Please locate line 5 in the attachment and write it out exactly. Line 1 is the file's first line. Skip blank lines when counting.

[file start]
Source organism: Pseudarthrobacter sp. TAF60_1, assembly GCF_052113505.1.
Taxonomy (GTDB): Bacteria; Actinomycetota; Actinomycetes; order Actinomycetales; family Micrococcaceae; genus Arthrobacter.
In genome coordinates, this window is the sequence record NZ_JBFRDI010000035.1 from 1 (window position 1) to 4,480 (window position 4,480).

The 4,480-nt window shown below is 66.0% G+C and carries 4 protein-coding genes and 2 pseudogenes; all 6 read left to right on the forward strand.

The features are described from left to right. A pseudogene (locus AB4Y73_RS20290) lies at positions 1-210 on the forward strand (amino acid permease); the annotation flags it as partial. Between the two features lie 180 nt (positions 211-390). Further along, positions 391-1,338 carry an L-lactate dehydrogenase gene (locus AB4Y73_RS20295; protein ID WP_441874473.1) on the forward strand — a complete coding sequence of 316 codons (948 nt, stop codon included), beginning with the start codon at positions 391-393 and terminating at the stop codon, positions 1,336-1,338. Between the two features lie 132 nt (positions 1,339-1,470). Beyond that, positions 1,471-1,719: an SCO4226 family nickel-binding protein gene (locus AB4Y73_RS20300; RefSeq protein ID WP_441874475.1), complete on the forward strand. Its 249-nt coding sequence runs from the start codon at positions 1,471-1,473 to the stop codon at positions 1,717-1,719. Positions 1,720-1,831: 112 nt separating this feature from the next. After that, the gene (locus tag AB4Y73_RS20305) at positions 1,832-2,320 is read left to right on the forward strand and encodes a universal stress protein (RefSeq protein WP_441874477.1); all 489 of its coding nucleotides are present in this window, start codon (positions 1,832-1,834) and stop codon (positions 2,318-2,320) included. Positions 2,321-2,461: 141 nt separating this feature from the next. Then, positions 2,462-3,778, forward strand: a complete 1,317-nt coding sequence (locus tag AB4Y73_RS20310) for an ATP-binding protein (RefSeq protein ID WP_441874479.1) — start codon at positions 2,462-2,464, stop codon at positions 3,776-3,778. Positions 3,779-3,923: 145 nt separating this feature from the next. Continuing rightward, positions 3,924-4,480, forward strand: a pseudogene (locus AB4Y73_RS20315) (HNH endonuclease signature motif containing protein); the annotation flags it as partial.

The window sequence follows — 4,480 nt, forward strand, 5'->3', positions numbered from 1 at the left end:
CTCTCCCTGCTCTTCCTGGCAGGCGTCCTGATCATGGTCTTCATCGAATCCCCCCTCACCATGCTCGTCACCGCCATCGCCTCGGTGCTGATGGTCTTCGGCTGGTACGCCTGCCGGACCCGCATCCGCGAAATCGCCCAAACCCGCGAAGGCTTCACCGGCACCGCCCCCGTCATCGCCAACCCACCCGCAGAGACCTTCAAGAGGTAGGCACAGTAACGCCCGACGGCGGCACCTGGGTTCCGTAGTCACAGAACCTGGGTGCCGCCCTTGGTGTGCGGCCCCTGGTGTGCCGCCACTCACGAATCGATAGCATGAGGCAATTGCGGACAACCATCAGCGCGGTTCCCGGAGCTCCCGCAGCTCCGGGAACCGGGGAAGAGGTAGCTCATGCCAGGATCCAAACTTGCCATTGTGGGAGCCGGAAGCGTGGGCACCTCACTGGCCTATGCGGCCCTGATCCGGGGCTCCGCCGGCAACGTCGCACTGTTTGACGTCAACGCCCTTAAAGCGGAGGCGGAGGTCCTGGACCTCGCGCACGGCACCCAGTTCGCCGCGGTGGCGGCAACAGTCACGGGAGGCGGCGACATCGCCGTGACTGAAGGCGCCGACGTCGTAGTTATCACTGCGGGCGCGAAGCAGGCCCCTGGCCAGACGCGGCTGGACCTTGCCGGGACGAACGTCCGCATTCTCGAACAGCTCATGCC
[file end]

The features are described from left to right. A pseudogene (locus AB4Y73_RS20290) lies at positions 1-210 on the forward strand (amino acid permease); the annotation flags it as partial. Between the two features lie 180 nt (positions 211-390). Further along, positions 391-1,338 carry an L-lactate dehydrogenase gene (locus AB4Y73_RS20295; protein ID WP_441874473.1) on the forward strand — a complete coding sequence of 316 codons (948 nt, stop codon included), beginning with the start codon at positions 391-393 and terminating at the stop codon, positions 1,336-1,338. Between the two features lie 132 nt (positions 1,339-1,470). Beyond that, positions 1,471-1,719: an SCO4226 family nickel-binding protein gene (locus AB4Y73_RS20300; RefSeq protein ID WP_441874475.1), complete on the forward strand. Its 249-nt coding sequence runs from the start codon at positions 1,471-1,473 to the stop codon at positions 1,717-1,719. Positions 1,720-1,831: 112 nt separating this feature from the next. After that, the gene (locus tag AB4Y73_RS20305) at positions 1,832-2,320 is read left to right on the forward strand and encodes a universal stress protein (RefSeq protein WP_441874477.1); all 489 of its coding nucleotides are present in this window, start codon (positions 1,832-1,834) and stop codon (positions 2,318-2,320) included. Positions 2,321-2,461: 141 nt separating this feature from the next. Then, positions 2,462-3,778, forward strand: a complete 1,317-nt coding sequence (locus tag AB4Y73_RS20310) for an ATP-binding protein (RefSeq protein ID WP_441874479.1) — start codon at positions 2,462-2,464, stop codon at positions 3,776-3,778. Positions 3,779-3,923: 145 nt separating this feature from the next. Continuing rightward, positions 3,924-4,480, forward strand: a pseudogene (locus AB4Y73_RS20315) (HNH endonuclease signature motif containing protein); the annotation flags it as partial.